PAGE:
Today, movie studios seem to be showing film critics fewer and fewer screenings. Stephen Humphries of the Christian Science Monitor argues that precscreening for youth-oriented movies like The Benchwarmers doesn't make sense since their target audience isn't reading reviews in magazines and newspapers anyway.
"I've talked with the advertising guys at studios about it," says Peter Bart, lead columnist at Variety magazine. "The media world is changing, and the people they want to reach are the kids who are looking at MySpace.com and exchanging instant messages about pictures aimed at them. Conventional critics don't matter."
Okay, but that doesn't explain the reason for cutting out the prescreening proccess all together.* Instead of doing a screening for the group of movie reviewers that get paid, they should be doing ones for those of us who review movies in a much more informal way. This is a long tail group that hasn't been properly tapped.
Living in New York City, I am often asked to preview films that are coming out in the coming weeks or months while standing outside of a megaplex. Sometimes the studios are looking for feedback on an early cut of a film but other times they're just looking to build some buzz for a new movie. Instead of approaching the often-isolationist NYC moviegoer, they should be going after bloggers and MySpace (or other social network) users.
I realize that many PR firms are already targeting the moviebloggers out there, but imagine a PR firm that goes after the level just below them. Maybe they pay Technorati for a list of every blog that has 100 links in and has posts tagged with movie. Then they contact MySpace and, ignoring ethics for the sake of argument, pay for a list of everyone with over 150 friends. They take this group and screen to them instead of taking a chance on a schmo walking into a movie who might never tell anyone about the movie.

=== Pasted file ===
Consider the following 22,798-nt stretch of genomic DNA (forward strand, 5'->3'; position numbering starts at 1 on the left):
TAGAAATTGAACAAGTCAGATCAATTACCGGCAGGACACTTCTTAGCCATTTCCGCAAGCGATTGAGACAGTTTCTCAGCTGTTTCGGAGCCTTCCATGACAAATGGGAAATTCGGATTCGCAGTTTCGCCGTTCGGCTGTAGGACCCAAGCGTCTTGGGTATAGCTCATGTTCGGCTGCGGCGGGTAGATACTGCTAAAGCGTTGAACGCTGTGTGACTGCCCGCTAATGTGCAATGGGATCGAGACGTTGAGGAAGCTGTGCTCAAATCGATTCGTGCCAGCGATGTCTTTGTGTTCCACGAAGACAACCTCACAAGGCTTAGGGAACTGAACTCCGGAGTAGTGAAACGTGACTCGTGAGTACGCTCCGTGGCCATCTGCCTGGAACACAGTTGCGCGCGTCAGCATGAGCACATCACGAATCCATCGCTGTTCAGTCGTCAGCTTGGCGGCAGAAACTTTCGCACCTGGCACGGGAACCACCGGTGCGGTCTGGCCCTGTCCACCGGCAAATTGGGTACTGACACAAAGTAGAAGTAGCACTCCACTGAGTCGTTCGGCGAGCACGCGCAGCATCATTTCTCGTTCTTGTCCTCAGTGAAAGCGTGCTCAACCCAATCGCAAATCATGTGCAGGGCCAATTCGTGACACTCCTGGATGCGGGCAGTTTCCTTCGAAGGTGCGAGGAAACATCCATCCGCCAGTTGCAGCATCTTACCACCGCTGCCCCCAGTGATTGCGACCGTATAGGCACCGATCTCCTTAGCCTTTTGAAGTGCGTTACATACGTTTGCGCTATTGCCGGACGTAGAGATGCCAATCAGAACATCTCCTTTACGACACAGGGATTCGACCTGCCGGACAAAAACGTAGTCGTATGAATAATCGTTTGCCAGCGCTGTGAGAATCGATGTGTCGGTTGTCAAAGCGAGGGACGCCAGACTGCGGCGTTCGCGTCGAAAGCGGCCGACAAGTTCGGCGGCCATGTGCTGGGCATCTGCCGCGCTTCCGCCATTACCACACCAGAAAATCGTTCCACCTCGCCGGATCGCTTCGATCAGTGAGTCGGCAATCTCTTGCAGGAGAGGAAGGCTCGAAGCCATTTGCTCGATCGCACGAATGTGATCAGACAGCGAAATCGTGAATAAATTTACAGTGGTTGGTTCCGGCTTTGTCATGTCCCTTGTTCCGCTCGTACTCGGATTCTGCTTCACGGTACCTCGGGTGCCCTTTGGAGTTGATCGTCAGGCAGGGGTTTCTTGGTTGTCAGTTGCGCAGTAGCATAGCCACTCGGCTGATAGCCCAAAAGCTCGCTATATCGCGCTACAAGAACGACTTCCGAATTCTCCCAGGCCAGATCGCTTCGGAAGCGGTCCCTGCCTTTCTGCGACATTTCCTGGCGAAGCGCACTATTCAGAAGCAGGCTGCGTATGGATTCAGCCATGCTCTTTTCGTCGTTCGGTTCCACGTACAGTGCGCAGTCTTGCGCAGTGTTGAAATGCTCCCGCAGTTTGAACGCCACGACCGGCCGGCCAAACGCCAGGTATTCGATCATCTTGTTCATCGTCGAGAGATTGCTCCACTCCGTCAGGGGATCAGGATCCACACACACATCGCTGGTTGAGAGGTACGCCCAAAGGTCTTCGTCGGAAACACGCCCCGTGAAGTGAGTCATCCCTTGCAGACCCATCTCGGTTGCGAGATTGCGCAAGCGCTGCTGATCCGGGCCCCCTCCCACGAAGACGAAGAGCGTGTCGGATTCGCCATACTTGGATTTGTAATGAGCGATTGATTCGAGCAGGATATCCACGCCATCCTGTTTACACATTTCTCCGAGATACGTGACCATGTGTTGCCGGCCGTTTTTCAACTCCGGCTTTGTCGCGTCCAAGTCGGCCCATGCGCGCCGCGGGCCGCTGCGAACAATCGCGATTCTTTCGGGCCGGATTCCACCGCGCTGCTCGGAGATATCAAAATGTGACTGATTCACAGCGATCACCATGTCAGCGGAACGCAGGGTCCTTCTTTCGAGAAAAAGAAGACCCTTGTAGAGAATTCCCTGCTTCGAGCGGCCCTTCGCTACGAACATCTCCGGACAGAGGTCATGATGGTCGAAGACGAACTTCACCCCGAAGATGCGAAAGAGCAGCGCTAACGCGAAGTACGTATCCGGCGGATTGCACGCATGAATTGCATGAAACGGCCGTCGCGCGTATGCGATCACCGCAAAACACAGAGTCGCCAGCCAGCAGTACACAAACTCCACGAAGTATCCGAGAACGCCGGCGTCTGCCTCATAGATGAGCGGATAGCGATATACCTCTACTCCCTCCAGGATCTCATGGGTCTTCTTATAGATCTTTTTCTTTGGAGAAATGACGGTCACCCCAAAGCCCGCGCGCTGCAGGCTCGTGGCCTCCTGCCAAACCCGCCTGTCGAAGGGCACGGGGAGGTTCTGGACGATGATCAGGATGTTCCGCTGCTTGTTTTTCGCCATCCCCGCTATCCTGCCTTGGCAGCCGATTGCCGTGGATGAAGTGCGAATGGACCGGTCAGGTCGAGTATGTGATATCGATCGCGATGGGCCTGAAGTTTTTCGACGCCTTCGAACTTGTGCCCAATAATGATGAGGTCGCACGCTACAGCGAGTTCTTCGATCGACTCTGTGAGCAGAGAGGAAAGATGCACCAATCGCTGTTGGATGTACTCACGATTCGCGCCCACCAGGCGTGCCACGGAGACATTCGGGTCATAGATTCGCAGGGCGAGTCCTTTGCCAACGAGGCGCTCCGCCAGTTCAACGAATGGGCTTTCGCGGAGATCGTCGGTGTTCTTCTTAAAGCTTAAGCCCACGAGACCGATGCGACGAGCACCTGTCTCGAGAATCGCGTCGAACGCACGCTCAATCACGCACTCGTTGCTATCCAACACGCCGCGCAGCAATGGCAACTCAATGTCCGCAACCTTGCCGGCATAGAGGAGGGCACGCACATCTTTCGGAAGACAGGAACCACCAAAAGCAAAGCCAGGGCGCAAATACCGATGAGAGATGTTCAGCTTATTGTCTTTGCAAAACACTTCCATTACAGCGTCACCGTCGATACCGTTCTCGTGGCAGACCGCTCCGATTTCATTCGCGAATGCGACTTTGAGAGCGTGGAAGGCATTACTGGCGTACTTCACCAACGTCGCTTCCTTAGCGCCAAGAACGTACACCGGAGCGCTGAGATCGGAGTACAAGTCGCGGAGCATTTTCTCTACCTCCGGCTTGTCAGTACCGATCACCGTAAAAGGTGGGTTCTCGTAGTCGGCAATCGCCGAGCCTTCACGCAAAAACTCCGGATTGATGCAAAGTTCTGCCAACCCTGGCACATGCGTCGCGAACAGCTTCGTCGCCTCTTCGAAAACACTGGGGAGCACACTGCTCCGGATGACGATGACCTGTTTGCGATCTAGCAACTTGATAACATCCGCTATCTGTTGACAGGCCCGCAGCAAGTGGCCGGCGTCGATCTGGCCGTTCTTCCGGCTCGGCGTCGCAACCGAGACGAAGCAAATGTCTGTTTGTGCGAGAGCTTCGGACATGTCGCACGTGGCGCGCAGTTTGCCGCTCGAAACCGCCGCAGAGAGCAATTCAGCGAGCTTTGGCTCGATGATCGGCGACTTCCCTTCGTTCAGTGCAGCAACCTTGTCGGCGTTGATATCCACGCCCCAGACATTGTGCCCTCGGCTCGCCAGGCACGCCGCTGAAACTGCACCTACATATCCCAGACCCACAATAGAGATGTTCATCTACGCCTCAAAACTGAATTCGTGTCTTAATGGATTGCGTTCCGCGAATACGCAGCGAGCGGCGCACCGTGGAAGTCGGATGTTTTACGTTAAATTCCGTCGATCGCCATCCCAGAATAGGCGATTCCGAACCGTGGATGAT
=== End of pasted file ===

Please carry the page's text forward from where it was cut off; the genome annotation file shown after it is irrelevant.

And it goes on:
Potential advertisers stand to benefit both themselves and their customers by taking advantage of the data that already exists to find the connectors and mavens of the blogosphere. Sure, there are the elite few with a really wide reach, but if you go after the thousands who reside in the next level below, everyone will be happy. Mavens like to share information on new media and connectors have the social network to get a meme moving quickly.
Buzzwords aside, there is huge potential here. Looking online for the right type of moviegoer will prove much more fruitful for studios looking to promote a slapstick comedy starring Jon Heder or a redneck crime drama with Billy Bob Thorton. And the first PR firm to compile a list like this with tons of metadata will make a boatload of money.
* All that really means is they have zero faith in their product.